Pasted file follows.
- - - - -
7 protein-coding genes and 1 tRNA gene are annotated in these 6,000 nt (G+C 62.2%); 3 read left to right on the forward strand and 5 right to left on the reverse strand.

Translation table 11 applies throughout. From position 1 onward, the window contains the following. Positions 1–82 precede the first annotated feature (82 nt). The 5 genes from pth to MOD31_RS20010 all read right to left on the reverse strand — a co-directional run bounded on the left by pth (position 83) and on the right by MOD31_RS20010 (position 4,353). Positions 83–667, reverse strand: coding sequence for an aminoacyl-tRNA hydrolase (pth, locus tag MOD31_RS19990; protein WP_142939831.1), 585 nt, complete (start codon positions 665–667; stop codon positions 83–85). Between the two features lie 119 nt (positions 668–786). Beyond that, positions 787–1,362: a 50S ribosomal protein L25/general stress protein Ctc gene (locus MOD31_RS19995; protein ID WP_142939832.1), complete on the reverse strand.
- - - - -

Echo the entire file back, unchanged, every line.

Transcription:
7 protein-coding genes and 1 tRNA gene are annotated in these 6,000 nt (G+C 62.2%); 3 read left to right on the forward strand and 5 right to left on the reverse strand.

Translation table 11 applies throughout. From position 1 onward, the window contains the following. Positions 1–82 precede the first annotated feature (82 nt). The 5 genes from pth to MOD31_RS20010 all read right to left on the reverse strand — a co-directional run bounded on the left by pth (position 83) and on the right by MOD31_RS20010 (position 4,353). Positions 83–667, reverse strand: coding sequence for an aminoacyl-tRNA hydrolase (pth, locus tag MOD31_RS19990; protein WP_142939831.1), 585 nt, complete (start codon positions 665–667; stop codon positions 83–85). Between the two features lie 119 nt (positions 668–786). Beyond that, positions 787–1,362: a 50S ribosomal protein L25/general stress protein Ctc gene (locus MOD31_RS19995; protein ID WP_142939832.1), complete on the reverse strand.